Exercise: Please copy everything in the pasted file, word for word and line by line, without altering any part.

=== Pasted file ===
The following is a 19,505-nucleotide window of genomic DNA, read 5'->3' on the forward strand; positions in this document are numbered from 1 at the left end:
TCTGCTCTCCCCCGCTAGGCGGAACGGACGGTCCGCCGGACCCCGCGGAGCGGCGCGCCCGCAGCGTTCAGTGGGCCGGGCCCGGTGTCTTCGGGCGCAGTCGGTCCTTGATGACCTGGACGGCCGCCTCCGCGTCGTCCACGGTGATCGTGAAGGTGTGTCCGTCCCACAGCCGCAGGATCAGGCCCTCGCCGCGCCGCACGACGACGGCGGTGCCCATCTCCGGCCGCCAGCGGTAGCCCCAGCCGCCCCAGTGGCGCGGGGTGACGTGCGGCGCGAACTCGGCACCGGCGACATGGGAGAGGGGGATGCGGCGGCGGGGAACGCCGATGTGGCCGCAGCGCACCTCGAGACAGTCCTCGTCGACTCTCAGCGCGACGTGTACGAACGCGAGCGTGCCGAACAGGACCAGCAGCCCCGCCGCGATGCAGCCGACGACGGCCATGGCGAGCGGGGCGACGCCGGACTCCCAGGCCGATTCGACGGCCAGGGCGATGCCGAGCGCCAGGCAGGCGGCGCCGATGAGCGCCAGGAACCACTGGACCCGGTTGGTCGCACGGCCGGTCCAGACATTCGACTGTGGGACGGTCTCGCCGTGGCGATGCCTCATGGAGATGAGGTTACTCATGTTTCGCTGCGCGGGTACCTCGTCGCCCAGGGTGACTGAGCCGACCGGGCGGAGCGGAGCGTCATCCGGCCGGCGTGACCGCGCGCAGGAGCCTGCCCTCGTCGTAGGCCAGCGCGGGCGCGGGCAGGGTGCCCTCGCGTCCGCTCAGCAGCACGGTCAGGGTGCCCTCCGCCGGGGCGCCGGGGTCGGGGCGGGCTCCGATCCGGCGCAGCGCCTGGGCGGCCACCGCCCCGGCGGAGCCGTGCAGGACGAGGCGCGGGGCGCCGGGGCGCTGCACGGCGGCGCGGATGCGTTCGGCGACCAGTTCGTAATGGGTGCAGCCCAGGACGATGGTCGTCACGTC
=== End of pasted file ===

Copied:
The following is a 19,505-nucleotide window of genomic DNA, read 5'->3' on the forward strand; positions in this document are numbered from 1 at the left end:
TCTGCTCTCCCCCGCTAGGCGGAACGGACGGTCCGCCGGACCCCGCGGAGCGGCGCGCCCGCAGCGTTCAGTGGGCCGGGCCCGGTGTCTTCGGGCGCAGTCGGTCCTTGATGACCTGGACGGCCGCCTCCGCGTCGTCCACGGTGATCGTGAAGGTGTGTCCGTCCCACAGCCGCAGGATCAGGCCCTCGCCGCGCCGCACGACGACGGCGGTGCCCATCTCCGGCCGCCAGCGGTAGCCCCAGCCGCCCCAGTGGCGCGGGGTGACGTGCGGCGCGAACTCGGCACCGGCGACATGGGAGAGGGGGATGCGGCGGCGGGGAACGCCGATGTGGCCGCAGCGCACCTCGAGACAGTCCTCGTCGACTCTCAGCGCGACGTGTACGAACGCGAGCGTGCCGAACAGGACCAGCAGCCCCGCCGCGATGCAGCCGACGACGGCCATGGCGAGCGGGGCGACGCCGGACTCCCAGGCCGATTCGACGGCCAGGGCGATGCCGAGCGCCAGGCAGGCGGCGCCGATGAGCGCCAGGAACCACTGGACCCGGTTGGTCGCACGGCCGGTCCAGACATTCGACTGTGGGACGGTCTCGCCGTGGCGATGCCTCATGGAGATGAGGTTACTCATGTTTCGCTGCGCGGGTACCTCGTCGCCCAGGGTGACTGAGCCGACCGGGCGGAGCGGAGCGTCATCCGGCCGGCGTGACCGCGCGCAGGAGCCTGCCCTCGTCGTAGGCCAGCGCGGGCGCGGGCAGGGTGCCCTCGCGTCCGCTCAGCAGCACGGTCAGGGTGCCCTCCGCCGGGGCGCCGGGGTCGGGGCGGGCTCCGATCCGGCGCAGCGCCTGGGCGGCCACCGCCCCGGCGGAGCCGTGCAGGACGAGGCGCGGGGCGCCGGGGCGCTGCACGGCGGCGCGGATGCGTTCGGCGACCAGTTCGTAATGGGTGCAGCCCAGGACGATGGTCGTCACGTC